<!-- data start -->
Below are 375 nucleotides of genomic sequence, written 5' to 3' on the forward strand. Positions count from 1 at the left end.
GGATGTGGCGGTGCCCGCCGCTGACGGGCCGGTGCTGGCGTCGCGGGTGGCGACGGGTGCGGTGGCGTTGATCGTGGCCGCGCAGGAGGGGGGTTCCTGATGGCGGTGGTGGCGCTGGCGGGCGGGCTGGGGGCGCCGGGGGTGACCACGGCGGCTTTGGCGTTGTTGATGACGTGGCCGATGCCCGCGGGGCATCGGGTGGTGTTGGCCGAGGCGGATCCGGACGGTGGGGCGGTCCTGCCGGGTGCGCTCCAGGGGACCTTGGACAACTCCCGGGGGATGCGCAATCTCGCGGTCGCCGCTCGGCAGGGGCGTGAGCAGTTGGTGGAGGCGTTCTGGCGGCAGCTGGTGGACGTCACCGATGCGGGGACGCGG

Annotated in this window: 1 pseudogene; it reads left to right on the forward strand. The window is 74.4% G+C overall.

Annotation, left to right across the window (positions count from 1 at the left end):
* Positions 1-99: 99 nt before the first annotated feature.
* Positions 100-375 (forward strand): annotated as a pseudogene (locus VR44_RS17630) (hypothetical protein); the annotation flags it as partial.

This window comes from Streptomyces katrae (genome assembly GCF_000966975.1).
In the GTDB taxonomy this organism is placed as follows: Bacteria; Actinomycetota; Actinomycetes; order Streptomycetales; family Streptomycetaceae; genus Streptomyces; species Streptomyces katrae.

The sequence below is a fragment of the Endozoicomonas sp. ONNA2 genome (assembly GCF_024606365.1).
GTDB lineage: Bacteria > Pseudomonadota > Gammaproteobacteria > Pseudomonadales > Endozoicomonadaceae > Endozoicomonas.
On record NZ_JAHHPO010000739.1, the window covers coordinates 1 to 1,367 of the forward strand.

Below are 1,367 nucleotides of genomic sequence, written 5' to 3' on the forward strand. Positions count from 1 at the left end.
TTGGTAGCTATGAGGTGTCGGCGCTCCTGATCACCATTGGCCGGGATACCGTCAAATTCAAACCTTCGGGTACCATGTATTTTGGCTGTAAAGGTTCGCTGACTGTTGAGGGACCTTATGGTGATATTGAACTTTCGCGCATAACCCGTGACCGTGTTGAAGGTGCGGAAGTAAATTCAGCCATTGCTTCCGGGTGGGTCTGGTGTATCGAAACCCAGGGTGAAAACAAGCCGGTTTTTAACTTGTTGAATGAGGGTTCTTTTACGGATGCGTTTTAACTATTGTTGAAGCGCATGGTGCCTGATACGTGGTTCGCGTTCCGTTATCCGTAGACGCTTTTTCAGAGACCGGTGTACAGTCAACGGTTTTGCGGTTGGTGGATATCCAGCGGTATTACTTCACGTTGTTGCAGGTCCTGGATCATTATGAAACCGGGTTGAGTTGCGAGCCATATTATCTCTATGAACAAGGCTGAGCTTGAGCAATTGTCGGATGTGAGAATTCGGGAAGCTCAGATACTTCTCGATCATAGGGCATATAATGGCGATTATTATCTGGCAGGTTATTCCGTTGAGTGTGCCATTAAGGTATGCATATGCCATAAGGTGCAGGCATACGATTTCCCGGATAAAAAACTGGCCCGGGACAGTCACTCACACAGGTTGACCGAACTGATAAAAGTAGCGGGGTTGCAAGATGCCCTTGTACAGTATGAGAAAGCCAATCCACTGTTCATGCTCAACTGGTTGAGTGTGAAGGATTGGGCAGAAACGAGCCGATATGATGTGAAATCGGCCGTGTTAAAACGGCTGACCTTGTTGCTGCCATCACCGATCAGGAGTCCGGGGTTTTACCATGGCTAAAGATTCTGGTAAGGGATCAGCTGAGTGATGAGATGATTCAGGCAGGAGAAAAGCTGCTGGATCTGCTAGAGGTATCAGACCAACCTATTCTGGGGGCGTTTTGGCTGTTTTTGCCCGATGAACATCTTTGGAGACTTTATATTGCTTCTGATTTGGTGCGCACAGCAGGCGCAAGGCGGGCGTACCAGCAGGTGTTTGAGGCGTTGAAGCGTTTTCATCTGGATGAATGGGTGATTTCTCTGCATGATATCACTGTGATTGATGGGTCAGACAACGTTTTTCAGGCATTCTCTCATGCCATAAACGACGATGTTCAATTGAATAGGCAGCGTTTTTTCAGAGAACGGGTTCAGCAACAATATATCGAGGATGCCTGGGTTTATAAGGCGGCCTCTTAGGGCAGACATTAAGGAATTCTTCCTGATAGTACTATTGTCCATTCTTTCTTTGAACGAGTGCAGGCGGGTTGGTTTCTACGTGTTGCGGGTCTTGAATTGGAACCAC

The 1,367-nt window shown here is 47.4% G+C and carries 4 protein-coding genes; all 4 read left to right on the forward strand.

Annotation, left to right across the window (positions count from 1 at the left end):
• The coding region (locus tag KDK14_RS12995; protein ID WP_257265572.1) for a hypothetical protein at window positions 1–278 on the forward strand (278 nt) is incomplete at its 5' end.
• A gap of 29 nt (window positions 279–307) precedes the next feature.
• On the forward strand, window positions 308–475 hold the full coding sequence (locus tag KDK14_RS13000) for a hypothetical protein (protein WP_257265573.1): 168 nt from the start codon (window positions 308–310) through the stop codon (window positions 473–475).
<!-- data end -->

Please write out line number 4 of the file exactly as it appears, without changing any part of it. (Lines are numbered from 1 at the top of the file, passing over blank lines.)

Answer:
Annotation, left to right across the window (positions count from 1 at the left end):